3 Ways Work Is ‘Sabotaging' Your Sleep, According to Experts—and How to Have a Better Night's Rest

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The average person will spend at least 20 years of their life asleep.

That's, of course, if you're getting enough sleep — which many of us aren't. 

One in three people will grapple with a sleep disorder at some point in their lives, the American Sleep Association reports. And a bad night's sleep can have serious consequences over time: Sleep deprivation is associated with hypertension, cardiovascular disease and cognitive impairment, among other health issues. 

There's a hidden culprit that's sabotaging our sleep, too: our jobs. "What you do during the day and at work can really affect how well you sleep at night, and how you feel waking up the next morning," Dr. Rachel Salas, a sleep medicine specialist and the assistant medical director at the Johns Hopkins Center for Sleep and Wellness, tells CNBC Make It

Poor sleep can impact your work performance, too, leaving you "crankier and less productive," Dr. Ilene Rosen, an associate professor of medicine at the Hospital of the University of Pennsylvania who studies sleep, says. 

Here are three ways our work lives are killing our sleep quality —and how to wake up happier and more refreshed instead, according to experts:

Drinking caffeine in the afternoon

Your late afternoon coffee (or tea) habit might help you push through a day of meetings and deadlines, but odds are, you'll be paying the price for it later.

Caffeine stimulates the body's central nervous system, keeping you awake and alert — and such effects can linger for four hours or longer, making it harder to wind down before bed, Dr. Phyllis Zee, the chief of sleep medicine and a professor of neurology at Northwestern University Feinberg School of Medicine, says. 

Salas recommends cutting caffeine by 4.p.m., or noon, if you're more sensitive to its effects. Instead, replace your afternoon mug with a sparkling water, juice or other caffeine-free beverage; take a brisk walk outside; or stretch to perk up. 

Logging longer hours

Sometimes, working overtime is unavoidable — but logging longer hours means less time spent on activities that will help you sleep, or doing them too late at night. 

Exercising after dark, for example, "can sabotage your sleep," Rosen says. That's because cardiovascular exercise increases the core body temperature for one to two hours even after a workout, interrupting the body's natural process of "cooling off," which helps us fall asleep, she explains. Rosen suggests avoiding exercise within three hours of your bedtime.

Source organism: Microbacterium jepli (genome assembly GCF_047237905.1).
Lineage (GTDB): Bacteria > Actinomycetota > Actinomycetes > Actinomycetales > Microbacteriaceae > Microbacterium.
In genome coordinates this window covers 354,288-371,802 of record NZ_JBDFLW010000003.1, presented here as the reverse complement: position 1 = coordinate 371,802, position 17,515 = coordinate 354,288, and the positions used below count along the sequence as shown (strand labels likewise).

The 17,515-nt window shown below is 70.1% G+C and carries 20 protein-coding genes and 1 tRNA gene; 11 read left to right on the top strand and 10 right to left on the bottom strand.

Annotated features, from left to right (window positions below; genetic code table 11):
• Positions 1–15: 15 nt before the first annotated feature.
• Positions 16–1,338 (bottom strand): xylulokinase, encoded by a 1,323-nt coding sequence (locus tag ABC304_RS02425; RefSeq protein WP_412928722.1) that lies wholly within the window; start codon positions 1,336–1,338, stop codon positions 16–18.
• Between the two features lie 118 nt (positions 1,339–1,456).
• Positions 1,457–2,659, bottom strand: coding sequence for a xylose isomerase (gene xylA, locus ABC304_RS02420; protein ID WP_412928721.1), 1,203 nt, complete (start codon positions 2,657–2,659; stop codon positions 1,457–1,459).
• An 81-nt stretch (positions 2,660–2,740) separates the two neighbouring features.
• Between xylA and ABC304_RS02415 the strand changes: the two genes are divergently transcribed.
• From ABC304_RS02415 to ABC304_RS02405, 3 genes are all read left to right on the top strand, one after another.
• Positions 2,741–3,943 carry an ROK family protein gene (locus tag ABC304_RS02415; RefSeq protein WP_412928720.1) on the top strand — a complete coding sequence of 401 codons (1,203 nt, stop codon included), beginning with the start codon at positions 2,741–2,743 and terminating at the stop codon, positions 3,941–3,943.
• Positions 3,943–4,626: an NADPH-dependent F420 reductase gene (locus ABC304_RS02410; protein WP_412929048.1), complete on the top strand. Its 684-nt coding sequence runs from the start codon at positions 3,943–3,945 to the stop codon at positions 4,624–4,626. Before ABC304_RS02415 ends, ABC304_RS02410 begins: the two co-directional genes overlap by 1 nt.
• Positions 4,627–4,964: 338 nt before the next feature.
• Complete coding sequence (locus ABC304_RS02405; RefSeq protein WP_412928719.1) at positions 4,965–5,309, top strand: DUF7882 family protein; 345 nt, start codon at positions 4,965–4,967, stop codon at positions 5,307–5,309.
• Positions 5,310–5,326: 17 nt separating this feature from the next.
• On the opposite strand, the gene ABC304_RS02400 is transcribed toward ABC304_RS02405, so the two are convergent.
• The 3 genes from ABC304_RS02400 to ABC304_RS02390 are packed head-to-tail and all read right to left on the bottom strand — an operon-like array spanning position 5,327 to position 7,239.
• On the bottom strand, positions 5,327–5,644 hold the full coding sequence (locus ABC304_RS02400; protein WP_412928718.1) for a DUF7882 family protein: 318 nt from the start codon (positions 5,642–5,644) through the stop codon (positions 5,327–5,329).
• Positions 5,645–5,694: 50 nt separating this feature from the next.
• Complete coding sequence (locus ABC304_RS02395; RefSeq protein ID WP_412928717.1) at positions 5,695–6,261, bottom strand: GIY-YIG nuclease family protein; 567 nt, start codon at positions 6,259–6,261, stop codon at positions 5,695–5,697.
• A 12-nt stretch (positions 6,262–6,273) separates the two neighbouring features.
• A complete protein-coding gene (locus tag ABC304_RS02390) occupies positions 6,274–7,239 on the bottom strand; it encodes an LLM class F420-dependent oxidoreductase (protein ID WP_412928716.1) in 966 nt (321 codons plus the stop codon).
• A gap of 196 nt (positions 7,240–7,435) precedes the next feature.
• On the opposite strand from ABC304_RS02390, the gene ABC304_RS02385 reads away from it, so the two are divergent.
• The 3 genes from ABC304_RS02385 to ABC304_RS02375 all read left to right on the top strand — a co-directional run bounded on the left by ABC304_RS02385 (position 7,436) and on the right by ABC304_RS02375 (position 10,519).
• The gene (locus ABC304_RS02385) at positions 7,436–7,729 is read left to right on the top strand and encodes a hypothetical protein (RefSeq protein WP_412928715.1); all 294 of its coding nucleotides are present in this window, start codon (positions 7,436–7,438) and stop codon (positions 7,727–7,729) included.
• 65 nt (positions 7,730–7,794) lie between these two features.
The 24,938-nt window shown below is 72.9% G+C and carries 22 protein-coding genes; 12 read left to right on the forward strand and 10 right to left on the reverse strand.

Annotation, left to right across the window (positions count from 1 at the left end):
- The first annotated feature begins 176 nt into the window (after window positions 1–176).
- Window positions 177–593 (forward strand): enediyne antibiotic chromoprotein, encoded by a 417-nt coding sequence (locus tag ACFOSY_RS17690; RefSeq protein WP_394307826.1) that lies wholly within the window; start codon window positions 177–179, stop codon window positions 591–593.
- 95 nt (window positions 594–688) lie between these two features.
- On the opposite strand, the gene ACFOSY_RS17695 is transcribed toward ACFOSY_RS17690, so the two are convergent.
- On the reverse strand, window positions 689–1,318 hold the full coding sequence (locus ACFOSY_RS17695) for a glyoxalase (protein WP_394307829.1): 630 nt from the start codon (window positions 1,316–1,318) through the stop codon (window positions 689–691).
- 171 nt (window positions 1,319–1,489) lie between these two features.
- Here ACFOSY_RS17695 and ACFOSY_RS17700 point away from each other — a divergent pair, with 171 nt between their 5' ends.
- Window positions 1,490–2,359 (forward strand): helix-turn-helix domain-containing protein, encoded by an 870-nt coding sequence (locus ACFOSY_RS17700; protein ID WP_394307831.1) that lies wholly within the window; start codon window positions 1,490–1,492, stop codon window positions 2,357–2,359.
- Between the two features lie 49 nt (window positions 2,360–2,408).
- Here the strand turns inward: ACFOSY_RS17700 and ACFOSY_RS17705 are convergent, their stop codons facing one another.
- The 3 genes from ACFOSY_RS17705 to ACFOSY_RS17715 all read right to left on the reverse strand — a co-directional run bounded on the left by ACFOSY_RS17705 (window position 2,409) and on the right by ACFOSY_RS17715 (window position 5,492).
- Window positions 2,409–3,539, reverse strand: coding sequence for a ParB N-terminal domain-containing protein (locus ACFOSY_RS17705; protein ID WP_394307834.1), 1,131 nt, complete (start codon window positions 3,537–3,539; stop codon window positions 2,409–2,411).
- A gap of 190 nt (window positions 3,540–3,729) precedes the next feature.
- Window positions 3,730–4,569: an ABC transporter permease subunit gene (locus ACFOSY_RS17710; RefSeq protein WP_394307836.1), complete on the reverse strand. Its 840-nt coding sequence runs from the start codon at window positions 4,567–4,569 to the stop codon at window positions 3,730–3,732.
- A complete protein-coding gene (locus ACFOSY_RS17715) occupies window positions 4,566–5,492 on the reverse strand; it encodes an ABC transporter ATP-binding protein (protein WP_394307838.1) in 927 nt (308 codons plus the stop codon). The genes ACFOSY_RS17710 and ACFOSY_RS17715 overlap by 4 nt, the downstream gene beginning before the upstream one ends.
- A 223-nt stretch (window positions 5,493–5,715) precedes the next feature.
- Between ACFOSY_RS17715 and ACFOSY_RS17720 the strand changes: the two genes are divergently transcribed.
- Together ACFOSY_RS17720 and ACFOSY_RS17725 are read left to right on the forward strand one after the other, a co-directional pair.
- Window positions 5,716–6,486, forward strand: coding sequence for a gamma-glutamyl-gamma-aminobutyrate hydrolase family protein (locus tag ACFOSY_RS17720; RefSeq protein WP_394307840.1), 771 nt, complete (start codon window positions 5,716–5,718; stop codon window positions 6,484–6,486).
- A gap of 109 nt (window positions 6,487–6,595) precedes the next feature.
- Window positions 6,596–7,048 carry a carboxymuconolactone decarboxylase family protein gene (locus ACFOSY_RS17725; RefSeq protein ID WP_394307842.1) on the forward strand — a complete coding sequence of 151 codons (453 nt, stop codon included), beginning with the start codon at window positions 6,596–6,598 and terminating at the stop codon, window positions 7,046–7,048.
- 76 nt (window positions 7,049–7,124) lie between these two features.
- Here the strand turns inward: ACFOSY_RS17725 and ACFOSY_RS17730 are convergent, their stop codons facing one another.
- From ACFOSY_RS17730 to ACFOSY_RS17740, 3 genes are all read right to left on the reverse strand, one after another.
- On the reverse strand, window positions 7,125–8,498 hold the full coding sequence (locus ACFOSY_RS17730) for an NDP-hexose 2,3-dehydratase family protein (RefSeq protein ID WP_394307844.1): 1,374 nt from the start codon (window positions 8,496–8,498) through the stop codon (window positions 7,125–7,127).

The same rule applies to a late dinner or a post-work happy hour, as eating a big meal or drinking alcohol within two hours of bedtime can disrupt your sleep, Zee says. 

Eating too close to bedtime can cause indigestion and acid reflux, while alcohol, although initially sedative, can stimulate the brain as it metabolizes, preventing you from falling into a deeper sleep and leaving you feeling groggy in the morning. 

Working late can also cut into your bedtime routine — those habits, whether it's a hot shower or reading, are important as they signal to your brain that it's time for bed and help you fall asleep faster, Rosen points out. 

To sleep better even after a late night of work, save your workout for the following morning or afternoon, and take a break for dinner at least two hours before bedtime. 

'Catching up' on sleep over the weekend

The secret to a great night's sleep isn't how much sleep you're getting — it's the timing of your sleep schedule. 

While it's possible to recover from acute sleep debt accrued during a busy work week by getting extra shut-eye on the weekends, if you do that regularly, "you're never really 'catching up,' you're just sleep-deprived," Salas says.

It can be challenging to stick to the same bedtime and wake-up time with an unpredictable work schedule, but the more consistent you are, "the more you're enhancing your sleep quality," Salas says. 

You still want to aim for eight hours, and follow your body's circadian rhythm (its natural sleep-wake pattern) as closely as possible. You can find your circadian rhythm by observing your body's natural wake-up time, sans alarm, for a few days, and make 30-minute adjustments as needed. 

Paying attention to how you're sleeping will not just help you wake up more refreshed, but it can help reduce anxiety, boost productivity and improve focus. 

"Sleep is a basic human need, and a lot is at stake if we don't get enough of it: our cognition, our memory, our digestion." Salas says. "I can't think of one thing sleep isn't important for."

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